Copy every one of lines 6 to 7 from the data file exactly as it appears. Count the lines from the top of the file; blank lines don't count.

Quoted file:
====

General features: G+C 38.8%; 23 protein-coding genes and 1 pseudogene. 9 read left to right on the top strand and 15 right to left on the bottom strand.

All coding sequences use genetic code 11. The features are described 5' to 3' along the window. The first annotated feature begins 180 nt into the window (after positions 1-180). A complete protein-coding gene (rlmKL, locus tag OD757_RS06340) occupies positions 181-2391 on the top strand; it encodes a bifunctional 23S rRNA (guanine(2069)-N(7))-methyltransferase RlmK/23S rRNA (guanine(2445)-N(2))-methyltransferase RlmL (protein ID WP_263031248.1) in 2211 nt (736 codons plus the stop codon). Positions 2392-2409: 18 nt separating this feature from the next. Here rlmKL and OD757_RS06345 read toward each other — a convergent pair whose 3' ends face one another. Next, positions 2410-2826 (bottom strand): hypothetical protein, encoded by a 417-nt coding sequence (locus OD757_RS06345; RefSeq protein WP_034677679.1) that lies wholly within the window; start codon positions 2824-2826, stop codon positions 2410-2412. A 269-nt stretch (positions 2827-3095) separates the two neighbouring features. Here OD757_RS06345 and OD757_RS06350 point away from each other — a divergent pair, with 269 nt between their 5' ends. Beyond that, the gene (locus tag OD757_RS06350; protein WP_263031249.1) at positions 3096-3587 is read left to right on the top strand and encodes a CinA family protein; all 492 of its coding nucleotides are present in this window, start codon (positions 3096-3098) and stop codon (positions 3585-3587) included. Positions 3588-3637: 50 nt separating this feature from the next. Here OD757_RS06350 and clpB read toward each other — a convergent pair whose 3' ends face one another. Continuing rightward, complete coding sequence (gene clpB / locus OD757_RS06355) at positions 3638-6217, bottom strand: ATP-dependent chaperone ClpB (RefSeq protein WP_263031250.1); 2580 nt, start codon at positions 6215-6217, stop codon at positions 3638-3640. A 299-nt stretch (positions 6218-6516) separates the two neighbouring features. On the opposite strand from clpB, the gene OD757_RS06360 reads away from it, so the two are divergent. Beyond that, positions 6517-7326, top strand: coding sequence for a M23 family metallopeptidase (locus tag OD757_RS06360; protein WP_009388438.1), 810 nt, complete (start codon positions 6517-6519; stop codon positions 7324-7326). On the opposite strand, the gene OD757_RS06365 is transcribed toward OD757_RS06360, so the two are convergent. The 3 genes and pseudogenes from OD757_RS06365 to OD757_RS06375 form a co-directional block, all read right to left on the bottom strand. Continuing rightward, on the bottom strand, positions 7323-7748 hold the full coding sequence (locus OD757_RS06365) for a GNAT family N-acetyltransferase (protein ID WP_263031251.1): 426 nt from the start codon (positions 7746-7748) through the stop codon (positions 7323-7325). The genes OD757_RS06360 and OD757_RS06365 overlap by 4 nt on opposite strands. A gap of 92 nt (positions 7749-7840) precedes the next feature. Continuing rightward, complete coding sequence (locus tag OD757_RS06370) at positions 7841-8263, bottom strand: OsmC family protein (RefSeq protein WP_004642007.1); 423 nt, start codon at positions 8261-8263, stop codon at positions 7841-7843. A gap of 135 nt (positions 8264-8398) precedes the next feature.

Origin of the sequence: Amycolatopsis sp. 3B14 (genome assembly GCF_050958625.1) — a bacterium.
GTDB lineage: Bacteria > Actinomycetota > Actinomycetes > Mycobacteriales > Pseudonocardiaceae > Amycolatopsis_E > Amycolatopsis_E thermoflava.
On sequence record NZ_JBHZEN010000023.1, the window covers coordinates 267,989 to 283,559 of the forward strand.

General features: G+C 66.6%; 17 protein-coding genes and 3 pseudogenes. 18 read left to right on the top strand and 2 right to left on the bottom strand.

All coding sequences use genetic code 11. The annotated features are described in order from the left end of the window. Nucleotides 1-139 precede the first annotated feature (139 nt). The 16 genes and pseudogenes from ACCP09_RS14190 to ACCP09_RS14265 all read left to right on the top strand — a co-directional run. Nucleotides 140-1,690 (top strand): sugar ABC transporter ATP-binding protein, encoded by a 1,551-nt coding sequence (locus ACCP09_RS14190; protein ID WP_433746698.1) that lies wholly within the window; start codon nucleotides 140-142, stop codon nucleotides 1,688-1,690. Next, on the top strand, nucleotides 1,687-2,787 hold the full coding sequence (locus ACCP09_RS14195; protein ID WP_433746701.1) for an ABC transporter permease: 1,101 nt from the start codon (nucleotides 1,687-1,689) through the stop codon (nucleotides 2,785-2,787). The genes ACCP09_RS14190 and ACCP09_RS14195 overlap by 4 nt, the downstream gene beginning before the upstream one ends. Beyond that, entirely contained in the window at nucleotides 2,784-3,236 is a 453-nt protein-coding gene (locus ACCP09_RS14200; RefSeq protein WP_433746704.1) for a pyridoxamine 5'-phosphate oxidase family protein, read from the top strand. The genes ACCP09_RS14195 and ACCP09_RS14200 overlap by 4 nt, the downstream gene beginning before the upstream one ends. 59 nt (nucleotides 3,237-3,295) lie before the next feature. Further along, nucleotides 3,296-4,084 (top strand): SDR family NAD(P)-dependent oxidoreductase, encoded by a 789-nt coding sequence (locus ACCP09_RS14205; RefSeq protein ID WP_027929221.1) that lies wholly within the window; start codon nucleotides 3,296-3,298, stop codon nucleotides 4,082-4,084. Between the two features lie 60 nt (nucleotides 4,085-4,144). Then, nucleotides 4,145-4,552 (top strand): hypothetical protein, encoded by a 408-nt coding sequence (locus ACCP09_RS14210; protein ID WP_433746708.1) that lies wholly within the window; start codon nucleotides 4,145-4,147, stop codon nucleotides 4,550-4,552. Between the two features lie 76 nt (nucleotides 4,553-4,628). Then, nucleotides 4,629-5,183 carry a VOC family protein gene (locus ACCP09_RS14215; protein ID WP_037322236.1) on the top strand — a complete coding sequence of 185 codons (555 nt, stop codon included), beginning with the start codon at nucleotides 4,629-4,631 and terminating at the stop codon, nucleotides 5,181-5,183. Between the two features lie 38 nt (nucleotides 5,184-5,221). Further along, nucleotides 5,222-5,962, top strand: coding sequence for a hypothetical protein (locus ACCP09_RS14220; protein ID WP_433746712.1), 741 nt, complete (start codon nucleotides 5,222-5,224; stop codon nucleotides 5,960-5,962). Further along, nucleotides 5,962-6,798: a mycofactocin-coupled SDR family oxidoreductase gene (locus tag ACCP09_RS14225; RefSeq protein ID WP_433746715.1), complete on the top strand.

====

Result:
General features: G+C 66.6%; 17 protein-coding genes and 3 pseudogenes. 18 read left to right on the top strand and 2 right to left on the bottom strand.

All coding sequences use genetic code 11. The annotated features are described in order from the left end of the window. Nucleotides 1-139 precede the first annotated feature (139 nt). The 16 genes and pseudogenes from ACCP09_RS14190 to ACCP09_RS14265 all read left to right on the top strand — a co-directional run. Nucleotides 140-1,690 (top strand): sugar ABC transporter ATP-binding protein, encoded by a 1,551-nt coding sequence (locus ACCP09_RS14190; protein ID WP_433746698.1) that lies wholly within the window; start codon nucleotides 140-142, stop codon nucleotides 1,688-1,690. Next, on the top strand, nucleotides 1,687-2,787 hold the full coding sequence (locus ACCP09_RS14195; protein ID WP_433746701.1) for an ABC transporter permease: 1,101 nt from the start codon (nucleotides 1,687-1,689) through the stop codon (nucleotides 2,785-2,787). The genes ACCP09_RS14190 and ACCP09_RS14195 overlap by 4 nt, the downstream gene beginning before the upstream one ends. Beyond that, entirely contained in the window at nucleotides 2,784-3,236 is a 453-nt protein-coding gene (locus ACCP09_RS14200; RefSeq protein WP_433746704.1) for a pyridoxamine 5'-phosphate oxidase family protein, read from the top strand. The genes ACCP09_RS14195 and ACCP09_RS14200 overlap by 4 nt, the downstream gene beginning before the upstream one ends. 59 nt (nucleotides 3,237-3,295) lie before the next feature. Further along, nucleotides 3,296-4,084 (top strand): SDR family NAD(P)-dependent oxidoreductase, encoded by a 789-nt coding sequence (locus ACCP09_RS14205; RefSeq protein ID WP_027929221.1) that lies wholly within the window; start codon nucleotides 3,296-3,298, stop codon nucleotides 4,082-4,084. Between the two features lie 60 nt (nucleotides 4,085-4,144). Then, nucleotides 4,145-4,552 (top strand): hypothetical protein, encoded by a 408-nt coding sequence (locus ACCP09_RS14210; protein ID WP_433746708.1) that lies wholly within the window; start codon nucleotides 4,145-4,147, stop codon nucleotides 4,550-4,552. Between the two features lie 76 nt (nucleotides 4,553-4,628). Then, nucleotides 4,629-5,183 carry a VOC family protein gene (locus ACCP09_RS14215; protein ID WP_037322236.1) on the top strand — a complete coding sequence of 185 codons (555 nt, stop codon included), beginning with the start codon at nucleotides 4,629-4,631 and terminating at the stop codon, nucleotides 5,181-5,183. Between the two features lie 38 nt (nucleotides 5,184-5,221). Further along, nucleotides 5,222-5,962, top strand: coding sequence for a hypothetical protein (locus ACCP09_RS14220; protein ID WP_433746712.1), 741 nt, complete (start codon nucleotides 5,222-5,224; stop codon nucleotides 5,960-5,962). Further along, nucleotides 5,962-6,798: a mycofactocin-coupled SDR family oxidoreductase gene (locus tag ACCP09_RS14225; RefSeq protein ID WP_433746715.1), complete on the top strand.